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A low-cost approach to recording ultrasonic vocalisations

Richard Mudhar

Human hearing is generally considered to extend between 20Hz and 20kHz, though the upper range varies considerably, depending on the ravages of time and the previous exposure to loud sounds both industrial and recreational. Audio equipment is therefore targeted to this frequency range, and until recently the engineering challenges of extending the range meant that recorders in particular would perform only up to about 22kHz.

The new breed of solid state recorders, and the pressures of marketing departments mean that as the engineering constraints were lifted by more storage capacity and faster analogue to digital conversion, specmanship brought us recorders capable to recording a wider frequency range. There seems to be some anecdotal observations that extending the recorded frequency range up to 48 kHz by doubling the common sampling rate of 48kHz to 96kHz may give some audible benefits under rare circumstances because the steep filters that were needed at the edge of the audio band now only cut in an octave higher. But the most common criticism of high sampling rates was that they burn through storage medium at a higher rate, and for what good? "great for the bats" some cynics say...

But wait a moment. We are wildlife sound recordists, and it is exceedingly anthropomorphic to say that  if a vocalisation lies outside our human hearing range then it is not sound. Let us record these sounds. It is not just bats that use frequencies above 20kHz - many mammals other than bats, such as rodents including rats, mice and squirrels vocalise in the 20kHz to 60kHz region. Some insects generate sounds by stridulation that extend into the ultrasonic range.

So now that we have the recorders that can stretch to the extra octave or two above 20kHz, we need microphones that are capable of the same.  Of course, we could go out and buy a Sennheiser MKH800 or one of the 8000 series mics, specified all the way up to 50kHz. But that would not be low cost....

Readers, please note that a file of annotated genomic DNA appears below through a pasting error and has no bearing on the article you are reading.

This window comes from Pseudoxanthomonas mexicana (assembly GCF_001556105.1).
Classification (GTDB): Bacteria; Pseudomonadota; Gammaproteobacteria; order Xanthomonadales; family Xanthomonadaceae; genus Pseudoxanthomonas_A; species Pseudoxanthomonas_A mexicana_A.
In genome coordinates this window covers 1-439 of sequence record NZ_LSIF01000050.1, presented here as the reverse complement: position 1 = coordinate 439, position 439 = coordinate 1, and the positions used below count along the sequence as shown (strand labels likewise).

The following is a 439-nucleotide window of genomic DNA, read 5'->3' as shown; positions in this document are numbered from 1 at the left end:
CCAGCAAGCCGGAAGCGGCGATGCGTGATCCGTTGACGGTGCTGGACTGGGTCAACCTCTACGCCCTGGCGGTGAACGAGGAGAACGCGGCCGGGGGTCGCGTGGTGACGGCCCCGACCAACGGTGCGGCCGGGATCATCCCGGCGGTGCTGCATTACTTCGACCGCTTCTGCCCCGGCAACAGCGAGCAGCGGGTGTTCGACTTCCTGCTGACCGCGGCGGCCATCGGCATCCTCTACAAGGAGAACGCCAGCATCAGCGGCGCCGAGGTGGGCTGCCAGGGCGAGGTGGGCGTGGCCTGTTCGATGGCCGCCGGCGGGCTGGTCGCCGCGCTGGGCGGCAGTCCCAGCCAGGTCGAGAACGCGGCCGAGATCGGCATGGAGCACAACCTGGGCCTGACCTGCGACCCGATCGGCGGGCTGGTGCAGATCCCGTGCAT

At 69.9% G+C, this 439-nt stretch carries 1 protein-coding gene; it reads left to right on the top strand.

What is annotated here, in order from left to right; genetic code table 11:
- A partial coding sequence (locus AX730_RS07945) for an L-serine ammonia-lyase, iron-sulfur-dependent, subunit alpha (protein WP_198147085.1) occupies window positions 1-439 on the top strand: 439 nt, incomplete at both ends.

usm001 IMG 3898

my ultrasonic microphone, adapted for P48 power

A couple of years ago, a manufacturer of bat detectors started using cheap electret microphones in some budget detectors, presumably after finding out that some capsules had a useful response up to about 60kHz. One of these capsules is the Panasonic WM61A which features in the WSRS low cost microphone design article. If you have constructed that, you are already there - go in search of bats!

Technical results

I used a WM61A capsule in a phantom powered circuit with a Sound devices 702 set to 192kHz sampling rate. To try and get some qualitative indication of the frequency response, I used a proprietary "Dog Dazer" and a Maplin Electronics "Big Cheese" ultrasonic devices.

big cheese dog dazer IMG 2994

Big Cheese and Dog Dazer ultrasonic noisemakers

The original use for these devices is to make a prodigious ultrasonic racket to expel invading cats from my garden and stop them harassing birds on the feeder. This gets attention from the cats without troubling the birds or the neighbours. These were pressed into service as test sources. I was particularly interested that the WM61A showed a second harmonic in the 40-50kHz region, since this is of interest for many bat species as well as rodent vocalisations. If the mic had a response here it would be useful for ultrasonic signals. Of course the frequency response will be uneven, if you demand flatness of response then Sennheiser will be prepared to lighten your wallet. For the less well-heeled trying to spend only £1.50, some loss of accuracy is to be expected. However, another explanation for the second harmonic would be distortion in the mic. An experiment was crafted that would show which case was true.